Budgets are important to the success of any business. Besides allowing you to track your success internally, a well maintained budget can help you attract investors or secure business loans in the future. Don’t overlook the importance of creating an effective financial plan for your business. Veitengruber Law offers the long-term planning you need. Our experienced team can help you devise a sound financial plan to protect your assets and grow your business to new levels of success.

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What to do When Your Client Files for Bankruptcy

NJ collections attorney

From the perspective of a company owner doing business with a client (or company) who files for bankruptcy: how can you go about getting (even some of) the money you’re owed?

The second someone files for bankruptcy of any type, the Automatic Stay slams down like a sledgehammer – coming between the bankruptcy filer and anyone they owe money to. The Automatic Stay protects debtors during the bankruptcy process by making it illegal for any creditor to make contact asking for money.

Why can’t I contact my client?

After all, you and your client likely signed a working contract wherein you agreed to provide services and they agreed to pay you X amount of dollars for said services. Even though you continued to provide your end of the deal, your client filed for bankruptcy and now you aren’t even allowed to contact them. This can be very frustrating for a business owner who is owed payment(s) – money that may very well be making or breaking the creditor’s own business.

The reason you can’t contact a bankruptcy client is because the Automatic Stay is a protective measure put into place by the bankruptcy court to protect struggling debtors. It gives them enough time and breathing room to gather their financial information and meet with their bankruptcy attorney and/or a potential NJ credit counselor to come up with a plan that makes sense for getting them back on their feet again.

Chapter 11 and 13 bankruptcies are filed with the intention of reorganizing monies owed into a more feasible and achievable payment plan. As soon as these bankruptcy cases are complete – you will once again begin receiving payment from your client. According to their debt reorganization plan, you may not receive the full amount due, but you will get paid.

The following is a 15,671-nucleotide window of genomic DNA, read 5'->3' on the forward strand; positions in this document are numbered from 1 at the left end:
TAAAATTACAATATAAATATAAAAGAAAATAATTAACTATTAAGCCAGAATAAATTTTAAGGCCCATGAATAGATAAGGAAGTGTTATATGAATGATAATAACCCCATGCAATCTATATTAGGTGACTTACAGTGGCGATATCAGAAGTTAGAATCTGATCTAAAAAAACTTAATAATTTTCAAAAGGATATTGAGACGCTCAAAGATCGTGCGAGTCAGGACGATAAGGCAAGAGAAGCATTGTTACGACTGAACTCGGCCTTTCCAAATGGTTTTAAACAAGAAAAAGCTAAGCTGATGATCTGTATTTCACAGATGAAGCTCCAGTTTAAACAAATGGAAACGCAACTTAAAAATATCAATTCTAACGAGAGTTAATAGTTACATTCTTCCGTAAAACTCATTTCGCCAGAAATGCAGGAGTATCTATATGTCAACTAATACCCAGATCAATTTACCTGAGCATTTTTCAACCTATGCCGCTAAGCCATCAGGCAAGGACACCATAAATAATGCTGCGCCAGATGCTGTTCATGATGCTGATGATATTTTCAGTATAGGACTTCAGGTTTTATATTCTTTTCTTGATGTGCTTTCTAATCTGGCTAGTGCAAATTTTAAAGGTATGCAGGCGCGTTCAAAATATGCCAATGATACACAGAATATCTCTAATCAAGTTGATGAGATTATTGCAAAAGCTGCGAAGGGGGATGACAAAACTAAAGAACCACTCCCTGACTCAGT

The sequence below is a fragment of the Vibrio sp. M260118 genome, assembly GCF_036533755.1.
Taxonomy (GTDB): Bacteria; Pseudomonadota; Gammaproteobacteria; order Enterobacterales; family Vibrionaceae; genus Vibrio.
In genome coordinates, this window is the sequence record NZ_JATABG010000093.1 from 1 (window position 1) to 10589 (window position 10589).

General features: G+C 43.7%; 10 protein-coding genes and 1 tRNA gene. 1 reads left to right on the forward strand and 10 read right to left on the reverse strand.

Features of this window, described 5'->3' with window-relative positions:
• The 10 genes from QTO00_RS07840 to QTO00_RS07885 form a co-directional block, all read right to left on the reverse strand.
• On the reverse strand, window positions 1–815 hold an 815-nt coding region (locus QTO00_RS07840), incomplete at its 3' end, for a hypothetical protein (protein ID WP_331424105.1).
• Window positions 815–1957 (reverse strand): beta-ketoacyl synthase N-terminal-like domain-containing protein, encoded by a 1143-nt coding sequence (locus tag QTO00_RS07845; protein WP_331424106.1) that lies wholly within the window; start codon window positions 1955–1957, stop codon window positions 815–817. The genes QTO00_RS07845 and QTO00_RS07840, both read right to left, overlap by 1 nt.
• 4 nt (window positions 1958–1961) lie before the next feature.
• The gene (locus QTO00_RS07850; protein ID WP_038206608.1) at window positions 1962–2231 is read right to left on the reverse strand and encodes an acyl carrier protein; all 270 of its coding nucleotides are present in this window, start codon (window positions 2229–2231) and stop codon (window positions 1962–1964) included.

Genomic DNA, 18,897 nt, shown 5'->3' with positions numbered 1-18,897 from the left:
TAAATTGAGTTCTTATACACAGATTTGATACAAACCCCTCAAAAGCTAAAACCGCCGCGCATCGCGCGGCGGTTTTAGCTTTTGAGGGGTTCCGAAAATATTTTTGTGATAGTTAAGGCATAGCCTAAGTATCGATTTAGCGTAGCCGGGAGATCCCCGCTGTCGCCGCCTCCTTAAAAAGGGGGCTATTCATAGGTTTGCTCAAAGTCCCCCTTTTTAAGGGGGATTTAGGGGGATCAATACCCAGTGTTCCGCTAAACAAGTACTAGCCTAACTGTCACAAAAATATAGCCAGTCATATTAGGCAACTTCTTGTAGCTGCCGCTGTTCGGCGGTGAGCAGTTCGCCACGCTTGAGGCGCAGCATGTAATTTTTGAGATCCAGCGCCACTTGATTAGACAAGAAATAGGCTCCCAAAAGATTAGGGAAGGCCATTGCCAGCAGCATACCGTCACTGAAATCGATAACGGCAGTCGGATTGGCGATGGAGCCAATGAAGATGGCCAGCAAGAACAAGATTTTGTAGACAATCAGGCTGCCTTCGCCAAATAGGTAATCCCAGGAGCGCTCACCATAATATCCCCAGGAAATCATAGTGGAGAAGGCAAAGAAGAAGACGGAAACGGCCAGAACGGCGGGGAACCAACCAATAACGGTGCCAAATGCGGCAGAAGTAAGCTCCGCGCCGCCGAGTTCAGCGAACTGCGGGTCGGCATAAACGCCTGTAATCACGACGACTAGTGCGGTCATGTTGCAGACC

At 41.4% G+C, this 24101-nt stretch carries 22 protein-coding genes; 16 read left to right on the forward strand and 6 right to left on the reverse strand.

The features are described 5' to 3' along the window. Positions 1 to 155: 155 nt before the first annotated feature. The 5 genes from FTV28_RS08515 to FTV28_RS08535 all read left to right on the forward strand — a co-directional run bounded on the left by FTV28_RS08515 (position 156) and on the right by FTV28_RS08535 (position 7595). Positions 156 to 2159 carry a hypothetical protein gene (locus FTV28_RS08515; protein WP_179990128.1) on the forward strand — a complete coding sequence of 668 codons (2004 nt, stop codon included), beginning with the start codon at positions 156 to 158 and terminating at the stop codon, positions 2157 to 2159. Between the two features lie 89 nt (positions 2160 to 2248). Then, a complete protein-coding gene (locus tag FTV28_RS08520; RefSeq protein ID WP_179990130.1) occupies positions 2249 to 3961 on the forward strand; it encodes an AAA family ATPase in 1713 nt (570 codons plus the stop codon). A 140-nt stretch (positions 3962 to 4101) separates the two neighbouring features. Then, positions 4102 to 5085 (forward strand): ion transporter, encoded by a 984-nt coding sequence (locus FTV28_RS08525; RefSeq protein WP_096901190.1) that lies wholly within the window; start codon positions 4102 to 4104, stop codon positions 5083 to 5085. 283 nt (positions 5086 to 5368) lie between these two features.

That’s the good news.

The bad news is that the vast majority of bankruptcies filed today are chapter 7, which entails debtors liquidating assets and discharging many of their debts altogether. If your client files for chapter 7 bankruptcy, you may have to write off their past due amount as a loss. In any case, remember NOT to contact them at all until you receive notice that their bankruptcy case is no longer active in the NJ Courts system.


To contact a debtor while they are actively going through the bankruptcy process (if an Automatic Stay is in place) means that you risk being sued. You will have broken the bankruptcy code if you even attempt to contact a bankruptcy client.


 

What You Can Do:

  • File a Proof of Claim – Downloadable from the USCourts online and easy to fill out.
  • Attend the Meeting of the Creditors; also known as the 341 Hearing – At this meeting, you will be able to question your client. You’ll also be permitted to object to the repayment or reorganization plan if you deem it unfair.
  • Thoroughly review any plan that is formulated by the debtor and their trustee. If less than half of their creditors do not consent with the plan, it won’t be approved by the bankruptcy court.
  • Make sure you are listed on the Creditor Matrix.
  • Wait and see. Truthfully, most of your time will be spent waiting to find out the outcome of your client’s case. If the case is dismissed, or “thrown out,” you will once again be allowed to attempt collection. If an agreement or repayment plan was formulated, you will receive a notice about how much you can collect. Be sure that all of your contact information is correct with the bankruptcy court and your client’s bankruptcy attorney to ensure you will receive any and all payments.